Tim Rutten: The fascinating story of Henry Ford's venture to build an American utopia in the Brazilian rain forest





... By the late 1920s, [Henry] Ford was feeling many kinds of pressure: Socially, America was closing in on him. The long boom was tottering toward the abyss of 1929; his various social experiments were increasingly rejected, including a plan that in many respects anticipated the Tennessee Valley Authority; at the same time, an Anglo-Dutch attempt to monopolize the production of rubber in Southeast Asia seemed to directly threaten Ford Motor's future.

The Southeast Asian plantations were founded with seeds stolen from the Brazilian rain forest, where rubber trees grew wild. Thus, Ford was persuaded to put up $125,000 to acquire 2.5 million acres along an Amazon tributary 500 miles from the Atlantic. There he envisioned a vast plantation in which carefully selected seedlings would be raised scientifically and the latex harvested by local workers under the supervision of American executives. Ford decreed the construction of a model upper Michigan/New England village complete with Cape Cod-style bungalows, a state-of-the-art hospital, company cafeterias, schools, a cinema with American films and -- believe it or not -- nightly square dancing, of which the mogul approved. The local workers, who previously had lived in a kind of debt peonage to their buyers, were to be paid American wages.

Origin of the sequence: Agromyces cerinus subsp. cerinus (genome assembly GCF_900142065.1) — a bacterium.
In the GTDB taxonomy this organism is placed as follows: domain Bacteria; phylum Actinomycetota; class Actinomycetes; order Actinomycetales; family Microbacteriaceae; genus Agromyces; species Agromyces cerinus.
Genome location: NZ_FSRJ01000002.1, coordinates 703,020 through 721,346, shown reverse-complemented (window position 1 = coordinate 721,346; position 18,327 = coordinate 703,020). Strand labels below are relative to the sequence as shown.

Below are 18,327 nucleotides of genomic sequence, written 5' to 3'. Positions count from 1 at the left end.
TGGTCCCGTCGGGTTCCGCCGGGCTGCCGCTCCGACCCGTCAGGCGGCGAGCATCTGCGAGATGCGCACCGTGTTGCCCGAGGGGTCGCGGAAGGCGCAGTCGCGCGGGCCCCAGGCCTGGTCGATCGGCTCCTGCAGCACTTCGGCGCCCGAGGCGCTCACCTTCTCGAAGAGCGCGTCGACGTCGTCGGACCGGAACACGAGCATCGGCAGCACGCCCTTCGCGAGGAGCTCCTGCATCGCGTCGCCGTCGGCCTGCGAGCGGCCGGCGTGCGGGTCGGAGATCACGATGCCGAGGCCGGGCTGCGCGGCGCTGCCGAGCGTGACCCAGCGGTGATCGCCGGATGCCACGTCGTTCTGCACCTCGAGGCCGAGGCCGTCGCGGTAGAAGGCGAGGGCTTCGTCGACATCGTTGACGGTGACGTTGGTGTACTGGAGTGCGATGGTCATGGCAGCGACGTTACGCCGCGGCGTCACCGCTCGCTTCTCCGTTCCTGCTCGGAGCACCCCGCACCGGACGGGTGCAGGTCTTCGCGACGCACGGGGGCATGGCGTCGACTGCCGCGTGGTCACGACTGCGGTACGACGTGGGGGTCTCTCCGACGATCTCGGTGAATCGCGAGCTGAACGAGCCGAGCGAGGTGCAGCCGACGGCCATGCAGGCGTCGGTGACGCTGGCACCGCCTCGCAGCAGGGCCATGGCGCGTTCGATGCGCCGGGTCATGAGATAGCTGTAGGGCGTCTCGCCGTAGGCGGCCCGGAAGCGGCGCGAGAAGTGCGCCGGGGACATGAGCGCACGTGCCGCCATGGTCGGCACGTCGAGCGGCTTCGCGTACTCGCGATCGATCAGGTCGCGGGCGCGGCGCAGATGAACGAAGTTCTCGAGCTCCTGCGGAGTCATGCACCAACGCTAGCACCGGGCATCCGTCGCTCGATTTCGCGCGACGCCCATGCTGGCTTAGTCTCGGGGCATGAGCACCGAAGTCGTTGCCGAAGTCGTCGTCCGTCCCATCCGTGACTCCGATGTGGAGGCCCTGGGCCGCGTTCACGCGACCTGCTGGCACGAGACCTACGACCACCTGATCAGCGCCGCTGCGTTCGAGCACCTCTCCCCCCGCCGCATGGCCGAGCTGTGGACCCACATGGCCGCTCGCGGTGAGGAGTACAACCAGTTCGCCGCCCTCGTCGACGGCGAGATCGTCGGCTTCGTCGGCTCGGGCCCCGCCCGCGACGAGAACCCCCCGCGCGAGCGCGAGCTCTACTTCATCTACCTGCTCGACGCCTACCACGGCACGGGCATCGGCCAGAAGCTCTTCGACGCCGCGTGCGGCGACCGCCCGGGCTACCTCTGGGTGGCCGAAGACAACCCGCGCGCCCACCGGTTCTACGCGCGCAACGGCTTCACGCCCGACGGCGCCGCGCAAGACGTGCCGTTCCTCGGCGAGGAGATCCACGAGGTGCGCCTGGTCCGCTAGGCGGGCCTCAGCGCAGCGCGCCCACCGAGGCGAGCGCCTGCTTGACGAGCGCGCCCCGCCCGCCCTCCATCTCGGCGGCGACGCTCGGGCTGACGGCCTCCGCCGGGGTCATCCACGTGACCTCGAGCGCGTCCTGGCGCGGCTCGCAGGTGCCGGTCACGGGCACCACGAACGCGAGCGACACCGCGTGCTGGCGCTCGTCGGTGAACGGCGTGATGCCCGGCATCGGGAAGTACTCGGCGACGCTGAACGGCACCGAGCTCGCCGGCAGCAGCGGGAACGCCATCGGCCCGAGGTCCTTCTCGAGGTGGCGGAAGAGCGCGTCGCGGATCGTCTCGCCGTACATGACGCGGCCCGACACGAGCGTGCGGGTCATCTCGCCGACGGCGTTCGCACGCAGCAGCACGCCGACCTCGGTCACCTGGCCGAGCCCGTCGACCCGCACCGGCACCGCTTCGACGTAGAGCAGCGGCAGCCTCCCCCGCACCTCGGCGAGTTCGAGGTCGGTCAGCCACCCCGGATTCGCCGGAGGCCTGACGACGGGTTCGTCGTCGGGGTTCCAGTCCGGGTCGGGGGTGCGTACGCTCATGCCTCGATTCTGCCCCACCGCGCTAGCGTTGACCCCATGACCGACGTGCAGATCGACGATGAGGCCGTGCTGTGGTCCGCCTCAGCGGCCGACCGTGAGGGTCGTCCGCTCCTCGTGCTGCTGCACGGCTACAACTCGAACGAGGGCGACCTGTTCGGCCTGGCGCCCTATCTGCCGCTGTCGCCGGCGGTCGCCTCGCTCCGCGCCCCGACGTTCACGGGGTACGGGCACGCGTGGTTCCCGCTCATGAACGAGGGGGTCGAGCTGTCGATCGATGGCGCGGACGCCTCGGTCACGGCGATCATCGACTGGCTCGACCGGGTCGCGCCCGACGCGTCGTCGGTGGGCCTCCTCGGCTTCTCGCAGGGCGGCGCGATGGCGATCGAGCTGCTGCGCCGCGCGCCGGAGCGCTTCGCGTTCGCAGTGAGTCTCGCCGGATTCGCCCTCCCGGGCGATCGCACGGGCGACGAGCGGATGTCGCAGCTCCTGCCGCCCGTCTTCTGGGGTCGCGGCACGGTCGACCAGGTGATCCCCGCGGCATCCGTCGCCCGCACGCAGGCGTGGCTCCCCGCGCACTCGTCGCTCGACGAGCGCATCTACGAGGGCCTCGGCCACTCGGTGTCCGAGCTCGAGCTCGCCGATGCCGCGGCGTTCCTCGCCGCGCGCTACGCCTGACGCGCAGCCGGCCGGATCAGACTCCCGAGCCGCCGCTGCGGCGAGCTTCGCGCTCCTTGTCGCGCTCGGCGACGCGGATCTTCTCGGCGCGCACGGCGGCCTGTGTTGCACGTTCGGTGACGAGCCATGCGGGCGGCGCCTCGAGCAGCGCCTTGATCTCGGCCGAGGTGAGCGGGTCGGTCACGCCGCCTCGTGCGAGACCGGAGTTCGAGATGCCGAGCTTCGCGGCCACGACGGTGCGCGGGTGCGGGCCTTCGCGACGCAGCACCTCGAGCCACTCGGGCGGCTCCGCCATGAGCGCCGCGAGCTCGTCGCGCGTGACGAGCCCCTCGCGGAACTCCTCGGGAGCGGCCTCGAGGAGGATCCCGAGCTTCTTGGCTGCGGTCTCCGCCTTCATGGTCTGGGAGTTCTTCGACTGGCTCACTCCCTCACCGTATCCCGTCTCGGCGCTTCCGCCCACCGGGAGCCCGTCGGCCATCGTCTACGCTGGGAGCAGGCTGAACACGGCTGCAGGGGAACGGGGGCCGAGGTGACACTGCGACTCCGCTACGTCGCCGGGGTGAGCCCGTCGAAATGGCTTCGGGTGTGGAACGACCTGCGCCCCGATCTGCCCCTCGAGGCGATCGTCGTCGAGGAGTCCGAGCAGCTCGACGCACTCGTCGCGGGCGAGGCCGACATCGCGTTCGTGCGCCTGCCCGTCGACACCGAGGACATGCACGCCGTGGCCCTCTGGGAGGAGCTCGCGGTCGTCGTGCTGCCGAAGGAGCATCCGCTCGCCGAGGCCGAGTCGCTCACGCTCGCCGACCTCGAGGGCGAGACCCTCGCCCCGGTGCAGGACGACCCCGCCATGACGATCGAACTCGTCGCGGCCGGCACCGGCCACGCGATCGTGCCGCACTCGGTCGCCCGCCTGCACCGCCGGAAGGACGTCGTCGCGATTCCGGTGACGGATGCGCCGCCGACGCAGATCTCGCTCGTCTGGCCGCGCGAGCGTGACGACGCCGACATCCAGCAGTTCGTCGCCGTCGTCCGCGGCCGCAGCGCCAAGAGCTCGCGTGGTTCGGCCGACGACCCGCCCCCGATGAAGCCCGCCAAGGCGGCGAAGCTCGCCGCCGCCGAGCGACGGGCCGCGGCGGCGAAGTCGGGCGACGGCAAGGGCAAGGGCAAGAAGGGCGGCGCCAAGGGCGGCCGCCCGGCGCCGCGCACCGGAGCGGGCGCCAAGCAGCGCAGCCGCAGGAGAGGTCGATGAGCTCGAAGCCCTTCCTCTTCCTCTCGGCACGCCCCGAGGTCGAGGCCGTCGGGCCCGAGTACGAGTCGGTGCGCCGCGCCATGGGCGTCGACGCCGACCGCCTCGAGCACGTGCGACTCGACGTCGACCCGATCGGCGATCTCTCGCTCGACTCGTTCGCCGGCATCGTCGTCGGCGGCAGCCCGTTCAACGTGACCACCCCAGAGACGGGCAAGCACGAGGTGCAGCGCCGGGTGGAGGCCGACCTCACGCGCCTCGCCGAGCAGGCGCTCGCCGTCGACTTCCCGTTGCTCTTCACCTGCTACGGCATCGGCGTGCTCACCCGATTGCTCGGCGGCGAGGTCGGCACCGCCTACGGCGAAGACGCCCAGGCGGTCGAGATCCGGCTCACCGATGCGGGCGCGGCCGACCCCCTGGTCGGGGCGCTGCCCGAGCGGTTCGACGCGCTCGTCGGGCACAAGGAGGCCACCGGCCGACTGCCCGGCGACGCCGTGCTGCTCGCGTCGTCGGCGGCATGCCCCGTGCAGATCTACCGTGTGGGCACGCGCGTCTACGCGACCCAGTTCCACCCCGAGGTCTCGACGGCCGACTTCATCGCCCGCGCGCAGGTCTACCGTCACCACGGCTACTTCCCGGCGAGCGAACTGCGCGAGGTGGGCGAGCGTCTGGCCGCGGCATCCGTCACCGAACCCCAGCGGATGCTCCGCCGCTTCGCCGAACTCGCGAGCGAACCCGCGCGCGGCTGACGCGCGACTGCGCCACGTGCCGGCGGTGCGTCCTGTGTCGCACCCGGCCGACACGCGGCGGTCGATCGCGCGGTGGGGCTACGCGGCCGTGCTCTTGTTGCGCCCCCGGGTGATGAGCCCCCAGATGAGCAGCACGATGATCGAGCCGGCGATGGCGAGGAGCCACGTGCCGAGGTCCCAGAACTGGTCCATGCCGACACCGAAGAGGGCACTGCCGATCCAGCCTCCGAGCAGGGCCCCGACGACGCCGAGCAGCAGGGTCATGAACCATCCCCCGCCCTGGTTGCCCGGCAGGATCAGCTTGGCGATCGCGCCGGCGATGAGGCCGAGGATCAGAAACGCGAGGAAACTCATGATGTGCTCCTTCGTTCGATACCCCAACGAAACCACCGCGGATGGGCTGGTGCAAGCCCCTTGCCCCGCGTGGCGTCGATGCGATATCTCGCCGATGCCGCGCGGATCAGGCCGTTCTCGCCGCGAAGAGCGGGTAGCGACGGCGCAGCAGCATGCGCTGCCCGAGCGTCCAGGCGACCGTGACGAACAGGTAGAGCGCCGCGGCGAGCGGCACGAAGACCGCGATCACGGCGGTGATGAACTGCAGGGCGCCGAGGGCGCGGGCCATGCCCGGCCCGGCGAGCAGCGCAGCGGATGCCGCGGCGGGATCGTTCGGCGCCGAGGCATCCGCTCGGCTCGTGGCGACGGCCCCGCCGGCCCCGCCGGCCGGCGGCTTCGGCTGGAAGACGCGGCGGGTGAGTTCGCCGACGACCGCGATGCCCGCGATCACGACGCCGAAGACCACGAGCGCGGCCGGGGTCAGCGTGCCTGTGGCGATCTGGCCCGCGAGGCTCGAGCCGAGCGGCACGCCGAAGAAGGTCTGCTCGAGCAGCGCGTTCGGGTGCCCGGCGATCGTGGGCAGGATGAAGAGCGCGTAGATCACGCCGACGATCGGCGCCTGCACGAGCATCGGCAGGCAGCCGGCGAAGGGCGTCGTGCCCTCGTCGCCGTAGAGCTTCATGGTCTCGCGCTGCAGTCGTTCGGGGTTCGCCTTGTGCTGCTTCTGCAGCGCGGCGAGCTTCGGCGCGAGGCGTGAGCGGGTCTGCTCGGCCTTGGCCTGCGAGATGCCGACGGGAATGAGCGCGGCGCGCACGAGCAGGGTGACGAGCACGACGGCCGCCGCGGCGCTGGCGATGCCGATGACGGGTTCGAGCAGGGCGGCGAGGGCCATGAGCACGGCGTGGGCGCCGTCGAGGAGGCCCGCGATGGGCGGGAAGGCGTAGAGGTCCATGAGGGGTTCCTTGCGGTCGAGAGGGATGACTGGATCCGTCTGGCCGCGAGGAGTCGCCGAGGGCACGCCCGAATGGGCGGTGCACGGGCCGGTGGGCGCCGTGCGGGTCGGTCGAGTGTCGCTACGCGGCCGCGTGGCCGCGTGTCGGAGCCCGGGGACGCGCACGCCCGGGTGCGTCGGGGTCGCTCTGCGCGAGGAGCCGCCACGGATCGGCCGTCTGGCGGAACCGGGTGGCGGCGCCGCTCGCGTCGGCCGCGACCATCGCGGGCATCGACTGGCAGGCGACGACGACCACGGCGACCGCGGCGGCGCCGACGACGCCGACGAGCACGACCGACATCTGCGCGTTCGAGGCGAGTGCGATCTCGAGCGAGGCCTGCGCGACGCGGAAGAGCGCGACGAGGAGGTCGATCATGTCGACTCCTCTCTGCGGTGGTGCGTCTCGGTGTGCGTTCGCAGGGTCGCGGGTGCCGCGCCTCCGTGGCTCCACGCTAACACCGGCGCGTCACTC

Good intentions notwithstanding, it was a disaster from the start. Ford was a supporter of Prohibition and insisted that his workers refrain from alcohol and smoking, which didn't fly with anybody in the rain forest. A floating red-light district soon emerged, and the company hospital did a brisk business treating venereal disease. Most of all, consumerism failed because there was nothing to buy. Ford compensated by opening subsidized shoe stores and ice cream parlors. Similarly, concentrating the rubber trees in plantations made them more prone to the pests indigenous to the rain forest. Production never amounted to much. In 1930, the most serious of a series of riots erupted with chants of "kill all the Americans" after a manager did away with cafeteria table service and made workers line up for alien brown rice and whole wheat bread, which Ford regarded as "healthy."

Ford never visited Fordlandia, but he poured money into it and another nearby village, perhaps imagining that projects his fellow Americans had rejected might come to fruition there. By the time Ford Motor sold Fordlandia back to the Brazilian government in 1945 for $244,200, the company had spent, in inflation-adjusted figures, roughly $1 billion on the project.


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